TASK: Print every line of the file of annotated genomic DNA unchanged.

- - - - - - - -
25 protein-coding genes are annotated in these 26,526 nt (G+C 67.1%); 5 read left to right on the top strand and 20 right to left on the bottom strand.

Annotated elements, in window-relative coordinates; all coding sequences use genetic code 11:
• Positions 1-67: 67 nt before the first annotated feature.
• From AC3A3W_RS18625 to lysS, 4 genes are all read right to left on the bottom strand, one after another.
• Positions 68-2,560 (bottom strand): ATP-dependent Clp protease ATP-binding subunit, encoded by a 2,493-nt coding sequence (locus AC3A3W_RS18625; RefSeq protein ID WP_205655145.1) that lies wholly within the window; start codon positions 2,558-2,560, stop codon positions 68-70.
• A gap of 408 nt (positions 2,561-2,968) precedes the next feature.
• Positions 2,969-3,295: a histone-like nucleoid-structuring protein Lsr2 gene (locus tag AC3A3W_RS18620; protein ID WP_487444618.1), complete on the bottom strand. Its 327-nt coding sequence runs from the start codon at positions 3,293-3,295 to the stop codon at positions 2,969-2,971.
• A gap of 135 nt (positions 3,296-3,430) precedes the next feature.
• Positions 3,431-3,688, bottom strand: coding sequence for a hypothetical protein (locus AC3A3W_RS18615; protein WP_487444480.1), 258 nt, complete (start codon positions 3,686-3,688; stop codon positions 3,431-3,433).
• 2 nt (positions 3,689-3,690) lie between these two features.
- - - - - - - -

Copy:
25 protein-coding genes are annotated in these 26,526 nt (G+C 67.1%); 5 read left to right on the top strand and 20 right to left on the bottom strand.

Annotated elements, in window-relative coordinates; all coding sequences use genetic code 11:
• Positions 1-67: 67 nt before the first annotated feature.
• From AC3A3W_RS18625 to lysS, 4 genes are all read right to left on the bottom strand, one after another.
• Positions 68-2,560 (bottom strand): ATP-dependent Clp protease ATP-binding subunit, encoded by a 2,493-nt coding sequence (locus AC3A3W_RS18625; RefSeq protein ID WP_205655145.1) that lies wholly within the window; start codon positions 2,558-2,560, stop codon positions 68-70.
• A gap of 408 nt (positions 2,561-2,968) precedes the next feature.
• Positions 2,969-3,295: a histone-like nucleoid-structuring protein Lsr2 gene (locus tag AC3A3W_RS18620; protein ID WP_487444618.1), complete on the bottom strand. Its 327-nt coding sequence runs from the start codon at positions 3,293-3,295 to the stop codon at positions 2,969-2,971.
• A gap of 135 nt (positions 3,296-3,430) precedes the next feature.
• Positions 3,431-3,688, bottom strand: coding sequence for a hypothetical protein (locus AC3A3W_RS18615; protein WP_487444480.1), 258 nt, complete (start codon positions 3,686-3,688; stop codon positions 3,431-3,433).
• 2 nt (positions 3,689-3,690) lie between these two features.